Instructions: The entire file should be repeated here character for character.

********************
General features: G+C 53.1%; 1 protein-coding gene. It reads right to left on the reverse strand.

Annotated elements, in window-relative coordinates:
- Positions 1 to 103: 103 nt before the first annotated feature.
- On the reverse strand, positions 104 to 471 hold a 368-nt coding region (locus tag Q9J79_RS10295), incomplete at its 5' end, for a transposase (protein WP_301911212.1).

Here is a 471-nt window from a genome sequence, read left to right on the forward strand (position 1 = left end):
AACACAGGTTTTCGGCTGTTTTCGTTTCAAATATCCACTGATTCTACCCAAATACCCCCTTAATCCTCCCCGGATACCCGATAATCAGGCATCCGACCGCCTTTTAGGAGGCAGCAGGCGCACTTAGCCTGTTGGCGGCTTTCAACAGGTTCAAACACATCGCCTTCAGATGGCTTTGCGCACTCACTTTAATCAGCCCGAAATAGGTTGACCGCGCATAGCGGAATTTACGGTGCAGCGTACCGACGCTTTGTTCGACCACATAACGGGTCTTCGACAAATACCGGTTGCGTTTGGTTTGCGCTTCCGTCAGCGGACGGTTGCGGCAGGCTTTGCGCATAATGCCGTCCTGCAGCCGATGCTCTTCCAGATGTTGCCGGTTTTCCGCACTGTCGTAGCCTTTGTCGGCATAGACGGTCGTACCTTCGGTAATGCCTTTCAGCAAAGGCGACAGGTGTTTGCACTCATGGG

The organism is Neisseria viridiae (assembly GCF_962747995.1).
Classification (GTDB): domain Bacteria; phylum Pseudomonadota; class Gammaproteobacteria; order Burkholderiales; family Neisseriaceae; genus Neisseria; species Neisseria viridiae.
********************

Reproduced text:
General features: G+C 53.1%; 1 protein-coding gene. It reads right to left on the reverse strand.

Annotated elements, in window-relative coordinates:
- Positions 1 to 103: 103 nt before the first annotated feature.
- On the reverse strand, positions 104 to 471 hold a 368-nt coding region (locus tag Q9J79_RS10295), incomplete at its 5' end, for a transposase (protein WP_301911212.1).

Here is a 471-nt window from a genome sequence, read left to right on the forward strand (position 1 = left end):
AACACAGGTTTTCGGCTGTTTTCGTTTCAAATATCCACTGATTCTACCCAAATACCCCCTTAATCCTCCCCGGATACCCGATAATCAGGCATCCGACCGCCTTTTAGGAGGCAGCAGGCGCACTTAGCCTGTTGGCGGCTTTCAACAGGTTCAAACACATCGCCTTCAGATGGCTTTGCGCACTCACTTTAATCAGCCCGAAATAGGTTGACCGCGCATAGCGGAATTTACGGTGCAGCGTACCGACGCTTTGTTCGACCACATAACGGGTCTTCGACAAATACCGGTTGCGTTTGGTTTGCGCTTCCGTCAGCGGACGGTTGCGGCAGGCTTTGCGCATAATGCCGTCCTGCAGCCGATGCTCTTCCAGATGTTGCCGGTTTTCCGCACTGTCGTAGCCTTTGTCGGCATAGACGGTCGTACCTTCGGTAATGCCTTTCAGCAAAGGCGACAGGTGTTTGCACTCATGGG

The organism is Neisseria viridiae (assembly GCF_962747995.1).
Classification (GTDB): domain Bacteria; phylum Pseudomonadota; class Gammaproteobacteria; order Burkholderiales; family Neisseriaceae; genus Neisseria; species Neisseria viridiae.